From the Road with Alfie: New Year's Eve in Austin

I lined up the perfect double date for New Years, but this was before my brother decided to fall in love. Instead of getting sauced in downtown Austin he wanted to spend the evening with his new girlfriend's parents. Luckily I am such a charming fellow that our dates didn't mind going out with just me, or maybe they just didn't have time to come up with an alternate plan.

"You're like a man, only cuter," Penny said when she picked me up.

Suddenly I was having doubts about my top hat (that costume store hussy told me it looked fetching). Penny drove back to her parents' house so she could finish getting ready and so I could share a half hour on the couch with her father. Instead of attempting conversation, we shared a bowl of Gold Fish crackers and shots of Jack Daniels.

Penny's equally blonde friend Kristin picked us up (or rather her parents picked us up) in their minivan. There was a time when I would've considered this un-cool. But what could be more suave than having parents chauffeur you around town so you can do some serious drinking with their daughter?

Kristin's father dropped us off at his favorite bar. We promptly hiked down 4th Street in search of a rowdier setting. Whereas 6th Street is famed for dance clubs, wild bars, and music venues, 4th hosts the swankier side of the city's nightlife: horse drawn carriages, speakeasies with hidden entrances, and restaurant menus filled with foreign words and specialized martinis.

We ended up at P.F. Chang's. Having worked at the restaurant years ago, I was a bit apprehensive about running into old acquaintances and having to explain just what I've been doing. Right off I narrowly avoided an ex-girlfriend's ex-best friend and soon found a friendlier face at the bar. Josh had graduated from the ranks of waiter to manager. Another guy I used to work with was now an operating partner. I tried not to be rattled by the fact that these guys were making enough money to buy houses while I lived in a garage. Life's a series of tradeoffs, I assured myself. They were here working at well-paying jobs while I was out on New Year's Eve with two lovely ladies.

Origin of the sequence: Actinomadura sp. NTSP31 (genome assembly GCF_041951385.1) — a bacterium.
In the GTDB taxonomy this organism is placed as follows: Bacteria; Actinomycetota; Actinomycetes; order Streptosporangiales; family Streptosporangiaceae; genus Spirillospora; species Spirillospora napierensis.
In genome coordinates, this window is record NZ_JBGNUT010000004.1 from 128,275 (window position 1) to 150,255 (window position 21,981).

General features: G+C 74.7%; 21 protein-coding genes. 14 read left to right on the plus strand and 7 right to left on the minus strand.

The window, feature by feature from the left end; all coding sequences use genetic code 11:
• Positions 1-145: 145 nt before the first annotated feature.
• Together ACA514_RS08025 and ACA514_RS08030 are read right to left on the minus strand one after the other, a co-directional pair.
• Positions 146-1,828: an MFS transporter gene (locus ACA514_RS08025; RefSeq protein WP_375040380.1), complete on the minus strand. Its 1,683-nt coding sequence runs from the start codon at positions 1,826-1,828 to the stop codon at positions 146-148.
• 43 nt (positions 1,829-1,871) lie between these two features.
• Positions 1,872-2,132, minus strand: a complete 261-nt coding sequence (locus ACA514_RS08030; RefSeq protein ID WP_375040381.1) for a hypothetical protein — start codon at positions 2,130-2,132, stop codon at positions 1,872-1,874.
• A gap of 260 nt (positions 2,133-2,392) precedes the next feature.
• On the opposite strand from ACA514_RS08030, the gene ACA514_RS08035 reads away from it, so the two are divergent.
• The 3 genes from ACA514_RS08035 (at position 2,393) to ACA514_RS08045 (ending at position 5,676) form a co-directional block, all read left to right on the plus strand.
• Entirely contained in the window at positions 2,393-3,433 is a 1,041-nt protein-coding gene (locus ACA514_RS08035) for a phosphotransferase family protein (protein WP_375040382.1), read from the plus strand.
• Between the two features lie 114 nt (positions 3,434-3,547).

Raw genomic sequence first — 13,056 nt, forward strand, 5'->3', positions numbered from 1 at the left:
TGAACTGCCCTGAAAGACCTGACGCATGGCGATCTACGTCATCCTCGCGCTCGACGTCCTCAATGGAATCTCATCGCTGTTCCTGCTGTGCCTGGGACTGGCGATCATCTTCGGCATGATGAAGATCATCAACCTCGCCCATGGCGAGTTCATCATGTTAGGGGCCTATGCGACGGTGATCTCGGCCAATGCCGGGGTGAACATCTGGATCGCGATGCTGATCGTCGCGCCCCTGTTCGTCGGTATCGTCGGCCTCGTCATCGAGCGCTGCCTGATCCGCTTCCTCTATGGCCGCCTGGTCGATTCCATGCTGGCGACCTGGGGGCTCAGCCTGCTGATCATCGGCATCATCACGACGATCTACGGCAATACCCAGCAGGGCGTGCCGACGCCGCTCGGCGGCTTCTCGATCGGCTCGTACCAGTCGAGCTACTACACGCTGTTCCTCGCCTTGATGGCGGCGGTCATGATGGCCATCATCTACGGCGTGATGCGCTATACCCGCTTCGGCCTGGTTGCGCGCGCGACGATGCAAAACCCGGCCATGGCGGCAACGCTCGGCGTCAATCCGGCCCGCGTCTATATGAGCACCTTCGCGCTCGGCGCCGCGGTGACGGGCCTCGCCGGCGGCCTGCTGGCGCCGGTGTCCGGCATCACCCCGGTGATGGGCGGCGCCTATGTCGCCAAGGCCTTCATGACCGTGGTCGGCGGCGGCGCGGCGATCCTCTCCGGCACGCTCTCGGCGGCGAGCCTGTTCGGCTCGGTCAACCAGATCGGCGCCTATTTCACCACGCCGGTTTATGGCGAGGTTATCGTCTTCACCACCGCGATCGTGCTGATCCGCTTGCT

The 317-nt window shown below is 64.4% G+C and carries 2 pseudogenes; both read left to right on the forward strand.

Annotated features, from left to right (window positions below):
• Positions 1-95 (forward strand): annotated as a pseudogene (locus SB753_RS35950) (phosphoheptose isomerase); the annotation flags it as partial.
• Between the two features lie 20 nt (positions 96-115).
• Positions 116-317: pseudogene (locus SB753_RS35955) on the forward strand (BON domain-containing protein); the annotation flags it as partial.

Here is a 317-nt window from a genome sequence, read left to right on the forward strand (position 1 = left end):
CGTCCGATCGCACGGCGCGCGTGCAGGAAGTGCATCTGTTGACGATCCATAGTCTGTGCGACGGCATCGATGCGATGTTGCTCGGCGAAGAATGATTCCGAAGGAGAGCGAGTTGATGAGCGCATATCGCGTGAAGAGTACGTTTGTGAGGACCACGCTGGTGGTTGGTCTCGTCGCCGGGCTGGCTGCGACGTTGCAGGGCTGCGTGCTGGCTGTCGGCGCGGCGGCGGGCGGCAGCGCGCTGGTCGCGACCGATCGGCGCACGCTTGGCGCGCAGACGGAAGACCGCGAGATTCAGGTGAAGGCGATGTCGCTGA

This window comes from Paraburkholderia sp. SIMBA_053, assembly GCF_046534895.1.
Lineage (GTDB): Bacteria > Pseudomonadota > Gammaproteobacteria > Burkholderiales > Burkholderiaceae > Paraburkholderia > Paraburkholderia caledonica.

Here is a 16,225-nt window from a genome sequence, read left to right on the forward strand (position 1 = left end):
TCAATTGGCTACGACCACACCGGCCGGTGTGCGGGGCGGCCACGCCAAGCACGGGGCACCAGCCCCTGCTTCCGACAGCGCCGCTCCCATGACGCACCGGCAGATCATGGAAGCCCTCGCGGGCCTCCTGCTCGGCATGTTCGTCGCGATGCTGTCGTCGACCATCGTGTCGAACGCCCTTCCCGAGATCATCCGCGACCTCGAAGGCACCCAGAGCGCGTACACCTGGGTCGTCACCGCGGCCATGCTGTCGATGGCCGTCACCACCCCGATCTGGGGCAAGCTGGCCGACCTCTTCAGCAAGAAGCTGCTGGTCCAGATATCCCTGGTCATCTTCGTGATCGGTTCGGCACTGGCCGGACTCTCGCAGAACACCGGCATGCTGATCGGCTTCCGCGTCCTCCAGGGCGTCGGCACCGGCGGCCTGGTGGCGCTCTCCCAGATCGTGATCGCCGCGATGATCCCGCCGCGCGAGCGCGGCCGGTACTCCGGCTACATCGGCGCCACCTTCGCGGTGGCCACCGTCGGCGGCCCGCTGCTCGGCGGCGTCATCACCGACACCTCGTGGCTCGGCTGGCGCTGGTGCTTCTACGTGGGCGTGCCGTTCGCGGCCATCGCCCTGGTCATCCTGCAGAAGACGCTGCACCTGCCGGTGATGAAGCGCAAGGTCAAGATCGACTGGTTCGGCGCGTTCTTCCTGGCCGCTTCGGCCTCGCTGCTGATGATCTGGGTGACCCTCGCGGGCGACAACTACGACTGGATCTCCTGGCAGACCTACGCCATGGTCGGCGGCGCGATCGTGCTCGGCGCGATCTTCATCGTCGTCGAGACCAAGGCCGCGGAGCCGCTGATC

Having successful friends wasn't all bad. I discovered that it's infinitely cool to know someone who'll give your dates free drinks. Of course my cool was a bit compromised when I tried to introduce Penny and Josh only to discover they already knew each other. Apparently he had slipped her his phone number years ago when she came in to eat with her mom.

As we ventured toward 6th, I encouraged Kristin to call up a bouncer who I had pushed her to meet a few nights before. He was the perfect match for her. He was also the perfect guy to get us into Blind Pig Pub without paying the $50 cover.

"Making out is fun," Penny said to encourage Kristin to call the guy. "Except when you catch mono."

Suddenly Blind Pig Pub was not looking very promising. We searched for another bar. Every place had at least a $20 cover. It was incredible how much people would pay just to be somewhere when the ball dropped from the glorious construction crane that holds it over the street every year.

We ended up at Maggie Mae's, which was inundated with sequins, sport coats, and silly hats. As fate had it, one of my old friends (also a P.F. Chang's alumni) was bartending. My dates danced together among throngs of women booty dancing in nice black dresses. A lone wolf in an oversized shirt and a braided rattail was working hard at chasing women off the floor. Penny and I retreated to the roof moments before midnight, abandoning Kristin near a single guy by the stairs. But she was instantly intercepted by the guy's friend. Kristin didn't seem to mind - the guy wasn't half-bad looking (he kind of looked like me). 

"Just imagine," Penny said as the countdown neared zero, "how many people will be contracting cold viruses and mono at the same instant."

I cut her short with a long, sloppy kiss. You have to expect this kind of pillow talk when you date a biologist.

"I have a plan," Kristin's new friend said when the night's excitement finally started to subside. "I have a hotel room."

Somehow, it mustn't have struck Kristin as a particularly good plan because she decided to go home with us in her parent's minivan.

As we waited for our ride in near freezing temperature, we watched strings of girls in tiny black dresses jogging past, desperately clutching each other to keep from falling or being picked off by stray dudes. An inordinate number of partied-out people were huddled in closed entrances or crouched on curbs while their companions desperately tried to flag down cabs. One guy, whose date was sprawled on the sidewalk, even tried to wave down an ambulance.

“Life's a series of tradeoffs,” I thought, as I watched our minivan approach. Sure my New Year’s escapades were limited to a few contagious kisses and some frisky dancing, but to me this was preferable to waiting for a cab in the cold with a girl too drunk to keep from peeing on the curb or staying in a posh downtown hotel with a bunch of equally unlucky male friends.

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